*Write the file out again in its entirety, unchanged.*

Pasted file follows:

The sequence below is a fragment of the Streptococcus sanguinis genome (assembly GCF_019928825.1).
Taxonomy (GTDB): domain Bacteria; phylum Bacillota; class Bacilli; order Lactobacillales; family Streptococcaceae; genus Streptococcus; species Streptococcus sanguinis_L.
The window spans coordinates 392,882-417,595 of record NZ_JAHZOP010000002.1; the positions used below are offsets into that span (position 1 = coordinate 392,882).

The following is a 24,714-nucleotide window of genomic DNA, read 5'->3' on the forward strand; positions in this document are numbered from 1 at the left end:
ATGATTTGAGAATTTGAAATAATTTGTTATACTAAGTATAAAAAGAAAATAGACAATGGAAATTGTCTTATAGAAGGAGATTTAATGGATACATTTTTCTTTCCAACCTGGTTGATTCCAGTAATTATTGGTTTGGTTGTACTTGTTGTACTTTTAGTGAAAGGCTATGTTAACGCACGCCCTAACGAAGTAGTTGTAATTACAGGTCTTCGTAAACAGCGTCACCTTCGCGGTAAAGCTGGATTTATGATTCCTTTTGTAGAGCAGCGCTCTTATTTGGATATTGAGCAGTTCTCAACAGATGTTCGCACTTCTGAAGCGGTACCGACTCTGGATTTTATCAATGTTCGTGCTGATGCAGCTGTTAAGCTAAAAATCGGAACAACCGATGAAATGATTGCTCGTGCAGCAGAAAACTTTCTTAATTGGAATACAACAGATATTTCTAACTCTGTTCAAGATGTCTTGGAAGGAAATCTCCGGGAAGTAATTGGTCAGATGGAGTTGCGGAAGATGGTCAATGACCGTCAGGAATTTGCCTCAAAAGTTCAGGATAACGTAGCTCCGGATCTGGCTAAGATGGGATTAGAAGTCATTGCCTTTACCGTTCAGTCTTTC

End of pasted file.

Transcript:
The sequence below is a fragment of the Streptococcus sanguinis genome (assembly GCF_019928825.1).
Taxonomy (GTDB): domain Bacteria; phylum Bacillota; class Bacilli; order Lactobacillales; family Streptococcaceae; genus Streptococcus; species Streptococcus sanguinis_L.
The window spans coordinates 392,882-417,595 of record NZ_JAHZOP010000002.1; the positions used below are offsets into that span (position 1 = coordinate 392,882).

The following is a 24,714-nucleotide window of genomic DNA, read 5'->3' on the forward strand; positions in this document are numbered from 1 at the left end:
ATGATTTGAGAATTTGAAATAATTTGTTATACTAAGTATAAAAAGAAAATAGACAATGGAAATTGTCTTATAGAAGGAGATTTAATGGATACATTTTTCTTTCCAACCTGGTTGATTCCAGTAATTATTGGTTTGGTTGTACTTGTTGTACTTTTAGTGAAAGGCTATGTTAACGCACGCCCTAACGAAGTAGTTGTAATTACAGGTCTTCGTAAACAGCGTCACCTTCGCGGTAAAGCTGGATTTATGATTCCTTTTGTAGAGCAGCGCTCTTATTTGGATATTGAGCAGTTCTCAACAGATGTTCGCACTTCTGAAGCGGTACCGACTCTGGATTTTATCAATGTTCGTGCTGATGCAGCTGTTAAGCTAAAAATCGGAACAACCGATGAAATGATTGCTCGTGCAGCAGAAAACTTTCTTAATTGGAATACAACAGATATTTCTAACTCTGTTCAAGATGTCTTGGAAGGAAATCTCCGGGAAGTAATTGGTCAGATGGAGTTGCGGAAGATGGTCAATGACCGTCAGGAATTTGCCTCAAAAGTTCAGGATAACGTAGCTCCGGATCTGGCTAAGATGGGATTAGAAGTCATTGCCTTTACCGTTCAGTCTTTC